Exploding hog farms and mysterious missing birds
Perhaps it was the "intense public scrutiny," as Jeff Ruch, head of Public Employees for Environmental Responsibility, put it, or it may have been a sudden attack of common sense, but the director of the National Park Service, Jon Jarvis, recently reversed himself and announced that Grand Canyon National Park can soon ban disposable water bottles less than one gallon in size. Coca-Cola, which sells bottled water, had complained about the proposed ban and delayed its execution for a year.
THE ODD WEST
Police hear so many bizarre things that it's no wonder some officers become jaundiced about human nature. In Carbondale, Colo., the Sopris Sun reports that a man called the police in the late afternoon to report that his bird was missing: "The last time he saw the bird it was 'rolling around on the floor.' " When asked if it had been left outside, the man replied, "It's entirely possible because one never knows." The man then told the officer "he was going to clean up a little and maybe he'd find his bird." Or maybe not; we stopped reading, though the "Cop Shop" conversation kept going. And in Ogden, Utah, a man called 911 late at night to complain that Walmart was closed "and that made him mad." Then he demanded a ride home and grew increasingly angry as he berated the police. The man did get a ride, reports ksl.com. "It just wasn't to the destination that he was preferring."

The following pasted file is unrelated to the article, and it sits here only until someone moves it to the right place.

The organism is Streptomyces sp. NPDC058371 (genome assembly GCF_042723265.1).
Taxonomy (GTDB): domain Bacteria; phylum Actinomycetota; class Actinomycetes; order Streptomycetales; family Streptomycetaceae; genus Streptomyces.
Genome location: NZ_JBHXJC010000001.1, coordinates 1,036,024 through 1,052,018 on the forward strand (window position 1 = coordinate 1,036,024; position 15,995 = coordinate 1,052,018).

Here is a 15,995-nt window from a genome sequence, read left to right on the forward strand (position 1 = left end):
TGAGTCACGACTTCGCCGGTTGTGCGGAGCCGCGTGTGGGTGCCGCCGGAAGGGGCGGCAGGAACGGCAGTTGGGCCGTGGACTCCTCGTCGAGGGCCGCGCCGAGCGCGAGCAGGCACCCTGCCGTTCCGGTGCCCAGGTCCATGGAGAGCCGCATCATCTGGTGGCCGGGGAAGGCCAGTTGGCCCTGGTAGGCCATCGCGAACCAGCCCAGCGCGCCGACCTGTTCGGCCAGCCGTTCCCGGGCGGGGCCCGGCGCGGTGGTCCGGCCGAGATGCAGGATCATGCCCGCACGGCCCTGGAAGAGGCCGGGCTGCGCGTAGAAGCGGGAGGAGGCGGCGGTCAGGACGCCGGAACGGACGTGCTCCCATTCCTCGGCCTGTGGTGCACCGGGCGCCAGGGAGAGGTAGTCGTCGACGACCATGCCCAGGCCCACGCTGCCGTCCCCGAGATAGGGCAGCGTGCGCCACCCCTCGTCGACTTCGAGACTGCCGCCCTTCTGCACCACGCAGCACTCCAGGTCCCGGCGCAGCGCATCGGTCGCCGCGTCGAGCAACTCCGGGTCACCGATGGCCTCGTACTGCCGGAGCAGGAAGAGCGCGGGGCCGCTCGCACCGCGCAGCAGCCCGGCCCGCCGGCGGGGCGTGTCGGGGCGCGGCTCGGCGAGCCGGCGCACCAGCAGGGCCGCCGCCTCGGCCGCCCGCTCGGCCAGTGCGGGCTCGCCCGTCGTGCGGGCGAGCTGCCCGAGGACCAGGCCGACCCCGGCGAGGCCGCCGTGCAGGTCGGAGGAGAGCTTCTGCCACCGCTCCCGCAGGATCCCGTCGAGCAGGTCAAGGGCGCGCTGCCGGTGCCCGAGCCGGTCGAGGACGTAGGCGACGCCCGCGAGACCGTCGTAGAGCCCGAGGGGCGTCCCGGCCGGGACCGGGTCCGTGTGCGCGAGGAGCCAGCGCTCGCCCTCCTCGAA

There's a mystery plaguing hog farms, and researchers at the University of Minnesota are trying hard to unravel it, reports KSTP Eyewitness News. They know what the problem is: Foam has begun forming on the surface of manure pits, sometimes reaching a height of four feet and even drifting onto the top of barns. Wherever it forms, the foam traps gases such as methane. If a spark ignites the foam, the barn can blow up, often killing thousands of the hogs trapped inside. Researchers say the mystery is what kind of bacteria are developing in manure pits; according to the Minnesota Daily, researchers suspect that "a new set of species has formed in these pits in the last few years." They hope to find out soon, because pork production is a billion-dollar industry in Minnesota. n
Tips and photos of Western oddities are appreciated and often shared in this column. Write firstname.lastname@example.org.